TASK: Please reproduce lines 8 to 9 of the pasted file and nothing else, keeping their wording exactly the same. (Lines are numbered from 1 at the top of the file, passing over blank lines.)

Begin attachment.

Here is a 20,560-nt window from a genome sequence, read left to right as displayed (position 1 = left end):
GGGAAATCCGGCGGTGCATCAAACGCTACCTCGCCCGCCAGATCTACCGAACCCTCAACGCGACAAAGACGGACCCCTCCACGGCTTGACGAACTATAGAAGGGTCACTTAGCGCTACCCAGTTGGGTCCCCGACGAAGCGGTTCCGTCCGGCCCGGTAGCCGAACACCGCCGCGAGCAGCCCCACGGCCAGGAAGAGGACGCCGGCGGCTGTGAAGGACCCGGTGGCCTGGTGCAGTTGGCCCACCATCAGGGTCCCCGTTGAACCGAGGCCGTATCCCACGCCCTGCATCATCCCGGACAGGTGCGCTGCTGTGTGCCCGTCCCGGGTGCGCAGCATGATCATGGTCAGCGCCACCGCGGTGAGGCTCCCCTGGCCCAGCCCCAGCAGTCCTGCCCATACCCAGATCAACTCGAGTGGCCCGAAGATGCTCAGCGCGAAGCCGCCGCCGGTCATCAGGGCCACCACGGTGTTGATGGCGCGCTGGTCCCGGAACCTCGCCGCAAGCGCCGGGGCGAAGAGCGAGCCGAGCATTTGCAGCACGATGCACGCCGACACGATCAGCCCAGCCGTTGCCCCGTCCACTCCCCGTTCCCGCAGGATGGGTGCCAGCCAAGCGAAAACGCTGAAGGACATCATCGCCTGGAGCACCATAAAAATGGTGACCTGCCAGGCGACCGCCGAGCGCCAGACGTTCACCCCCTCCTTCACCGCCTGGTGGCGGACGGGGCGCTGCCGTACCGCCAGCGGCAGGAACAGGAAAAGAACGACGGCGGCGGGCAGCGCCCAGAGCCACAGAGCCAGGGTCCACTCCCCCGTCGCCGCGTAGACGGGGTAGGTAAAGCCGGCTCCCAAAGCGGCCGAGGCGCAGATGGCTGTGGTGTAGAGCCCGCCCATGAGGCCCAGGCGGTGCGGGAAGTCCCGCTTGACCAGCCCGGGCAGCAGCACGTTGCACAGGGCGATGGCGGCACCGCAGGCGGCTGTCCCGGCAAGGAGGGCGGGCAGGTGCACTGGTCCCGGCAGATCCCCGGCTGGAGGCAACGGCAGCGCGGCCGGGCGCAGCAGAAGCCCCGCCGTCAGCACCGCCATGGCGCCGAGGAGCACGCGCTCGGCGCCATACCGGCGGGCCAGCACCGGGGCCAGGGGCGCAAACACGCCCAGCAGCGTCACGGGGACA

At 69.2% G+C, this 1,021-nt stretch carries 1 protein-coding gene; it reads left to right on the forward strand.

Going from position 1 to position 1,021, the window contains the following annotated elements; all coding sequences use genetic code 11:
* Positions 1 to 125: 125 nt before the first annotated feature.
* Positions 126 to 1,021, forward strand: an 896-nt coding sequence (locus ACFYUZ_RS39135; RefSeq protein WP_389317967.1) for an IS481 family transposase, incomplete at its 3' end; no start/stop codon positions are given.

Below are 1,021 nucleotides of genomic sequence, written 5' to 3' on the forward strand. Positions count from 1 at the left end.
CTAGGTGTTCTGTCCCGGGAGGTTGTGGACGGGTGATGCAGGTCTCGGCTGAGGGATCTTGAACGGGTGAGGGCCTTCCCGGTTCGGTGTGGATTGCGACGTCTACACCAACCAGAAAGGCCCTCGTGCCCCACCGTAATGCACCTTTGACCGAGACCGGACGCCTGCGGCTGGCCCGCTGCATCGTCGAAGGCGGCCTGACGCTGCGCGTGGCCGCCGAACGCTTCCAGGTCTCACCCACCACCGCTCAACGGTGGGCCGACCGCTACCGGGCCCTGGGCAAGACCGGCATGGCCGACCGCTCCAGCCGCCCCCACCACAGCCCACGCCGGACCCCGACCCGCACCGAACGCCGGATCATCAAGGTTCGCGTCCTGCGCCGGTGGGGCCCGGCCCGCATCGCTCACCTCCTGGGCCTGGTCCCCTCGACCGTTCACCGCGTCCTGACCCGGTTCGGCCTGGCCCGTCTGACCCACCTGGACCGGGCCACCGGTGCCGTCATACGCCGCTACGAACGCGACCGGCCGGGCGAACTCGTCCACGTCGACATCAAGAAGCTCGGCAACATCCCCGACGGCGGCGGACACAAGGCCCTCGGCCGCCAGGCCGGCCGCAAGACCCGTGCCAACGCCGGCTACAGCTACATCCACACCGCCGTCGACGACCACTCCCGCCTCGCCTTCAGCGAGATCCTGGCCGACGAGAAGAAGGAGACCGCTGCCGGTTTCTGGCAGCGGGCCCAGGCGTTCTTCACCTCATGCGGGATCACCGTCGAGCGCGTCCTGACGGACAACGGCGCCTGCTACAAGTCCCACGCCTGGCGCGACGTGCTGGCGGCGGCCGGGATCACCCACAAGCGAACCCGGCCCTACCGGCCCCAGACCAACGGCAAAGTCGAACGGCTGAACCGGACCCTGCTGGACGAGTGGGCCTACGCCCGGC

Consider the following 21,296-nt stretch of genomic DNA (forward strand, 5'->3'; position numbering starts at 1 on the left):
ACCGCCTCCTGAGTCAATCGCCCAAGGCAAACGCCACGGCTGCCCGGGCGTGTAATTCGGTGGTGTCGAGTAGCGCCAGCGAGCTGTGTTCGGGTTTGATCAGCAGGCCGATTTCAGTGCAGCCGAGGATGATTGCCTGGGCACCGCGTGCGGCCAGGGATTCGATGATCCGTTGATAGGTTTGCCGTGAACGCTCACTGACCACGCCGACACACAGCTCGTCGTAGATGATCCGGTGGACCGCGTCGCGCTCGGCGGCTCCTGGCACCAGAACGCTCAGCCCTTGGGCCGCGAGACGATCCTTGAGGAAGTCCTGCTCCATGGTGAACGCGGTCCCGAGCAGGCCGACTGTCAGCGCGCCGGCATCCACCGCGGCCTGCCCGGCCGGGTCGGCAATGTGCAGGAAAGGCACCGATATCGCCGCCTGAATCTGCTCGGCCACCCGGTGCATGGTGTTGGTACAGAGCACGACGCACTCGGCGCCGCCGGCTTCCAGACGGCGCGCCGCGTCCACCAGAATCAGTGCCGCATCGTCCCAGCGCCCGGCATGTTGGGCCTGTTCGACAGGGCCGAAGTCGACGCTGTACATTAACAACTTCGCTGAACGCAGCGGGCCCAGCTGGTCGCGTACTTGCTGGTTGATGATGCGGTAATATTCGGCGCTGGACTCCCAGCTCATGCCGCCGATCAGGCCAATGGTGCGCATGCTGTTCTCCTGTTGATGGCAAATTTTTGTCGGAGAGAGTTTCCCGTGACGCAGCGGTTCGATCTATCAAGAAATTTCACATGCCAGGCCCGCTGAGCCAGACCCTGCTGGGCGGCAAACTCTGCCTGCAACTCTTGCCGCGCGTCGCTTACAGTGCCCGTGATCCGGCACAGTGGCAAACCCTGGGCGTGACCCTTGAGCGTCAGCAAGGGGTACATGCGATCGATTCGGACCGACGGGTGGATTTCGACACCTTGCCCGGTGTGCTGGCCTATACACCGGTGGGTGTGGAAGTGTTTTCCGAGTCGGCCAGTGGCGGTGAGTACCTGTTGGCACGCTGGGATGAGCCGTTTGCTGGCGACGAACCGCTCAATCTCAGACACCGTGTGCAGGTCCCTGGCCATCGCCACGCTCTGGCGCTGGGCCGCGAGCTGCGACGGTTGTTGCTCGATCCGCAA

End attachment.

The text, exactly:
CTAGGTGTTCTGTCCCGGGAGGTTGTGGACGGGTGATGCAGGTCTCGGCTGAGGGATCTTGAACGGGTGAGGGCCTTCCCGGTTCGGTGTGGATTGCGACGTCTACACCAACCAGAAAGGCCCTCGTGCCCCACCGTAATGCACCTTTGACCGAGACCGGACGCCTGCGGCTGGCCCGCTGCATCGTCGAAGGCGGCCTGACGCTGCGCGTGGCCGCCGAACGCTTCCAGGTCTCACCCACCACCGCTCAACGGTGGGCCGACCGCTACCGGGCCCTGGGCAAGACCGGCATGGCCGACCGCTCCAGCCGCCCCCACCACAGCCCACGCCGGACCCCGACCCGCACCGAACGCCGGATCATCAAGGTTCGCGTCCTGCGCCGGTGGGGCCCGGCCCGCATCGCTCACCTCCTGGGCCTGGTCCCCTCGACCGTTCACCGCGTCCTGACCCGGTTCGGCCTGGCCCGTCTGACCCACCTGGACCGGGCCACCGGTGCCGTCATACGCCGCTACGAACGCGACCGGCCGGGCGAACTCGTCCACGTCGACATCAAGAAGCTCGGCAACATCCCCGACGGCGGCGGACACAAGGCCCTCGGCCGCCAGGCCGGCCGCAAGACCCGTGCCAACGCCGGCTACAGCTACATCCACACCGCCGTCGACGACCACTCCCGCCTCGCCTTCAGCGAGATCCTGGCCGACGAGAAGAAGGAGACCGCTGCCGGTTTCTGGCAGCGGGCCCAGGCGTTCTTCACCTCATGCGGGATCACCGTCGAGCGCGTCCTGACGGACAACGGCGCCTGCTACAAGTCCCACGCCTGGCGCGACGTGCTGGCGGCGGCCGGGATCACCCACAAGCGAACCCGGCCCTACCGGCCCCAGACCAACGGCAAAGTCGAACGGCTGAACCGGACCCTGCTGGACGAGTGGGCCTACGCCCGGC

Consider the following 21,296-nt stretch of genomic DNA (forward strand, 5'->3'; position numbering starts at 1 on the left):